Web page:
What of A-B wholesaler acquisition targets? Luiz wouldn't put any numbers to acquisition targets but noted "there are situations we believe we could make a difference. If these situations are open for negotiations, we will participate," he said, though "if you overpay, you don't have any returns." Their "priority," he clarified, "is to consolidate in the territories where we operate," like California.

THE BOTTOM LINE. Michael acknowledged InBev's cost-cutting culture and Luiz's key role in building $2 billions in savings that put ABI in a stronger financial position after the debt-heavy merger. "How hard was that?" Michael asked. "Well, I lost a lot of hair," Luiz joked.

"We operate on the edge" and "put out big dreams ... tied against objectives," said Luiz. Their cost proposition? "Save money, be more efficient, and reinvest the money back into business to grow topline." Innovation has its place, too: "Platinum costs more than Bud Light. Black Crown costs more than Budweiser." And Lime-a-Rita costs more than those two. So "we are frugal in the way we operate," said Luiz, "but believe if consumers buy more, more times, more often and pay more ... we'll be more successful."

GENERATION BEER

Millennials are so self-centered they took up the whole first day of The Beverage Forum 2013 conference in New York City. BMG chief Michael Bellas reminded the audience why they're "the biggest consumer change" of our time: They're already about to outnumber boomers. By 2033 they'll be over 80 million strong, only to grow with immigration, while Boomers will "recede" to less than 6 million. They're driving the trends of premiumization and personalization in beverage alcohol and beyond.

MillerCoors marketing chief Andy England kicked off a panel on "Meeting the Marketing Challenge of Millennials" thereafter. These days they apparently take their marketing cues from perceived "Millennial truths." Cultural diversity and inclusion are Millennial realities, for example -- hence their position with "Copa Oro" and Ice Cube spots. The company answers Millennials' corporate distrust and authenticity imperative with products like Hamm's, Tenth and Blake brands, and Coors Banquet. But Millennials are also "new value-oriented": Hence the "value craft" Third Shift intro.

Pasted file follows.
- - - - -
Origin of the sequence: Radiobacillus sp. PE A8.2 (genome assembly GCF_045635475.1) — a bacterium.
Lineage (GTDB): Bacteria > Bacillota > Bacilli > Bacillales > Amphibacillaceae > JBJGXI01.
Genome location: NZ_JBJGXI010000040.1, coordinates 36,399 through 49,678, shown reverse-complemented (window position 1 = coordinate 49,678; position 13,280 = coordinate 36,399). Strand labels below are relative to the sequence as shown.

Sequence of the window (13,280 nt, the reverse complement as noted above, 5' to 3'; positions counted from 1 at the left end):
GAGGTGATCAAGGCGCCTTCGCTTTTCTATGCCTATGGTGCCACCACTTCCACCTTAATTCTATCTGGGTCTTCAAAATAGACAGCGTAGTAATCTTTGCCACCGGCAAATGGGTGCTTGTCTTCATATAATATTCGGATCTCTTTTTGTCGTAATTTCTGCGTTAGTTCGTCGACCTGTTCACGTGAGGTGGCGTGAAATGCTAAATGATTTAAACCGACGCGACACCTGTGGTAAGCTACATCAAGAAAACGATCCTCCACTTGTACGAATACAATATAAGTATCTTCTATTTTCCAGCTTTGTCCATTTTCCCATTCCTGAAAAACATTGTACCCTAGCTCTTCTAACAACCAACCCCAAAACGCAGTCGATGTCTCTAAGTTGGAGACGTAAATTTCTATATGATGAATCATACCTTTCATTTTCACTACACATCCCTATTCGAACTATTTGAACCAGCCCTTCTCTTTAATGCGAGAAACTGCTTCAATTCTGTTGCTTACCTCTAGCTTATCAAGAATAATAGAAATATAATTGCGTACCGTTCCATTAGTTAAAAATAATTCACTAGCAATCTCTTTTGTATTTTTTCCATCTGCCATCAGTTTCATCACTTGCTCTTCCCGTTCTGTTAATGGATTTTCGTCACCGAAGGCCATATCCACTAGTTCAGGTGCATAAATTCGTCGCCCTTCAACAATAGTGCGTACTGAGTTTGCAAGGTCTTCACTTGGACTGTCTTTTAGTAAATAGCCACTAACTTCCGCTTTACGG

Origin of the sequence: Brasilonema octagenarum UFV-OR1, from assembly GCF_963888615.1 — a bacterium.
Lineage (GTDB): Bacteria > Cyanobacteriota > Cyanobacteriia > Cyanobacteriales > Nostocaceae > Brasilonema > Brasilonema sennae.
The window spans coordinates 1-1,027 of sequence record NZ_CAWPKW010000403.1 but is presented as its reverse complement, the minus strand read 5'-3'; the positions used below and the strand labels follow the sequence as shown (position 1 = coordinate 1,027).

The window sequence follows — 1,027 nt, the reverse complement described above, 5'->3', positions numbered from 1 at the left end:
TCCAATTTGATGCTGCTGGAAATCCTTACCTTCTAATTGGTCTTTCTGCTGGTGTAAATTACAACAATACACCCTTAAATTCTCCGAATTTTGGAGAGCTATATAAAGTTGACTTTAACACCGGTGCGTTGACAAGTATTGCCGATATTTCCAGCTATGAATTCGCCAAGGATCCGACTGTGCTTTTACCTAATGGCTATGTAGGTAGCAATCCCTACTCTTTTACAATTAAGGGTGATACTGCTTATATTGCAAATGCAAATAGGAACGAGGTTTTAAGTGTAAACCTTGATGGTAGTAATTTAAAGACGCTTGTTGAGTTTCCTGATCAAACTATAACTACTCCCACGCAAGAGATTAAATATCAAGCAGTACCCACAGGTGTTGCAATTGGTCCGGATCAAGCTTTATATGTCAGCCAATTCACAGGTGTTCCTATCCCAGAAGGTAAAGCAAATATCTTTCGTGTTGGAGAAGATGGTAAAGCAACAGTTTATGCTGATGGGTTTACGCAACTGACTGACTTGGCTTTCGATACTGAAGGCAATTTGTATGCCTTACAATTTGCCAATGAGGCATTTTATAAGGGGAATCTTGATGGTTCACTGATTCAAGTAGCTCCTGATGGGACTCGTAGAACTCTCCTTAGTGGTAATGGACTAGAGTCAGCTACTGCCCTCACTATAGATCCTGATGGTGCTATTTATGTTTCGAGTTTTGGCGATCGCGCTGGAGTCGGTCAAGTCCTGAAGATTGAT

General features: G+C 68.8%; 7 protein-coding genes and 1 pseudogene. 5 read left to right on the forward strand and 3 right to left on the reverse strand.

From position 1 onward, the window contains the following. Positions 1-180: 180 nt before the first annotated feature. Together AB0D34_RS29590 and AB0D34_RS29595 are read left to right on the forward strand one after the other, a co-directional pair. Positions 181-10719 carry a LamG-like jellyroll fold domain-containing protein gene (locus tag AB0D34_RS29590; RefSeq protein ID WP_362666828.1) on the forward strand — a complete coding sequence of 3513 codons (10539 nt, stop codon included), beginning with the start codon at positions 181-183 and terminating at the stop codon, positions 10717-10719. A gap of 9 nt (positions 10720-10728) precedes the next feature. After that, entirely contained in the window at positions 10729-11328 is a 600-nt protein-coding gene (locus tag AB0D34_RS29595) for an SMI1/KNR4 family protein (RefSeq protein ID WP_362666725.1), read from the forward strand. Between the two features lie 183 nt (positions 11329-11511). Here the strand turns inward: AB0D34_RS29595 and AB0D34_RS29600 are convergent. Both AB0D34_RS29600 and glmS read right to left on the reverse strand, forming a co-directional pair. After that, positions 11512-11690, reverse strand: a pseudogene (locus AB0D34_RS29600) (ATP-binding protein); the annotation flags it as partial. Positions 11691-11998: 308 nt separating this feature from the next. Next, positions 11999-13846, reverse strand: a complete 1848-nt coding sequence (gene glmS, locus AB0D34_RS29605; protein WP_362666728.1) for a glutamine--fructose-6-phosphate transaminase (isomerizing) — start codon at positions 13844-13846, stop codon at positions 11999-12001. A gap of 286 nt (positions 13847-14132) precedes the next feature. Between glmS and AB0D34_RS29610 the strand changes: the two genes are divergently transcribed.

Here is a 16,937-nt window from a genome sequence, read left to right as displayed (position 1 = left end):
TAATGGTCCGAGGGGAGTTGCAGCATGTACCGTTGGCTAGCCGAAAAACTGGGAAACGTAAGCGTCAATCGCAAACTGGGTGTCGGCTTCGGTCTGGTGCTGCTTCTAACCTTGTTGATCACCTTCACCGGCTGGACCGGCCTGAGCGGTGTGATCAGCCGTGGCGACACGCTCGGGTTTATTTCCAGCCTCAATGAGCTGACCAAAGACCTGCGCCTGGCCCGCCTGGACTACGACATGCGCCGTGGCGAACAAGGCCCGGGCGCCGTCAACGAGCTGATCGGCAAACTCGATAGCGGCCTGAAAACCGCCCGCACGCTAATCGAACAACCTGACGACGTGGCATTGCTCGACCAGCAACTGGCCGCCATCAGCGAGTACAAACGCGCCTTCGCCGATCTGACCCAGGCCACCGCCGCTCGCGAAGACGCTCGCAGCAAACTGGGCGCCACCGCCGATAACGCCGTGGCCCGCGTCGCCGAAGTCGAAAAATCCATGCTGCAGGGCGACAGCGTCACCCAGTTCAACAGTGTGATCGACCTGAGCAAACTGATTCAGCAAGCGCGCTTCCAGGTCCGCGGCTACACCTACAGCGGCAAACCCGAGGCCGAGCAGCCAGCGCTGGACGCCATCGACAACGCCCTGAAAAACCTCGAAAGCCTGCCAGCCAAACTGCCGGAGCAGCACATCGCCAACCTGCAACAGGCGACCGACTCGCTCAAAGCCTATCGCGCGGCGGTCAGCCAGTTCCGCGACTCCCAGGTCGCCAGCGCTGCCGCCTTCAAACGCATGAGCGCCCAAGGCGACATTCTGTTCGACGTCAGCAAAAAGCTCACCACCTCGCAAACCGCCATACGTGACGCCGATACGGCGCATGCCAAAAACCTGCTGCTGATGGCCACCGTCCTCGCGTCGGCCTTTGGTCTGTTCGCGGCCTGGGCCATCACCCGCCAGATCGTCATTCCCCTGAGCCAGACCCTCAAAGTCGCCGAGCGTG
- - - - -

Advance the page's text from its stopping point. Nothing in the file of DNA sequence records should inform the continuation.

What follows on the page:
Their 2023 outlook recognizes a central challenge in the pull among fragmentation, specialization and personalization trends across beverage segments. "How to get the balance right between delivering fragmented offerings [while] taking advantage of economies of scale" is the key to success.

Constellation CMO Chris Fehrnstrom later shared a Millennials share of stomach breakdown: Of 235 million U.S. adults, roughly 1/3 drink wine. Some 20% of those are core wine drinkers, who drink the category once or more a month. Millennials comprise 26% of that core; Boomers are 36%, Gen X is 22%, and "Swing" is 15%.

Of interest to the beer category: Millennial and Swing numbers have swapped places in the last 5-10 years, with the former "adopting [wine] at a faster rate than any other generation." Chris added that not all Millennials are created equal: The 28-35 Millennial cohort drinks more wine than the younger tier.

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Until tomorrow, Harry

"Great people talk about ideas, average people talk about things, and small people talk about wine."
-Fran Lebowitz